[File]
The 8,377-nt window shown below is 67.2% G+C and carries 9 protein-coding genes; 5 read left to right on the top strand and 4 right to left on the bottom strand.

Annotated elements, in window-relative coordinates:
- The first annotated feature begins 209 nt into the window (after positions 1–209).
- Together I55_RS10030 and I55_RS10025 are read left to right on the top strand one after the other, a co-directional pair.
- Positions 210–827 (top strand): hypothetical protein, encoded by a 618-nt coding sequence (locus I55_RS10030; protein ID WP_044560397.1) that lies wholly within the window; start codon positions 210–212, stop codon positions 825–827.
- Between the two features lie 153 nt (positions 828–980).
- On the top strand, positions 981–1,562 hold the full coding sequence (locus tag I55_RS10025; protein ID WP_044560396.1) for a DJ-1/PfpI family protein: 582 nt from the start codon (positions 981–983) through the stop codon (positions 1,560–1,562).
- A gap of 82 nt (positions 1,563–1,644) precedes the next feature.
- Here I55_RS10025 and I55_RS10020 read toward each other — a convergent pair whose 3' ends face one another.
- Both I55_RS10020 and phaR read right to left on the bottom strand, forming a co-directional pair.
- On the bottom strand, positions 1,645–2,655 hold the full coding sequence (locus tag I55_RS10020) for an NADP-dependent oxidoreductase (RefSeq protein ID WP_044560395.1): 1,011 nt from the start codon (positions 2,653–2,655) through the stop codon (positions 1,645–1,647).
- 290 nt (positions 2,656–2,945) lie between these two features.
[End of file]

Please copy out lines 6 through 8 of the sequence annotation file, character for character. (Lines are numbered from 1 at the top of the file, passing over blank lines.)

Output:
- Between the two features lie 153 nt (positions 828–980).
- On the top strand, positions 981–1,562 hold the full coding sequence (locus tag I55_RS10025; protein ID WP_044560396.1) for a DJ-1/PfpI family protein: 582 nt from the start codon (positions 981–983) through the stop codon (positions 1,560–1,562).
- A gap of 82 nt (positions 1,563–1,644) precedes the next feature.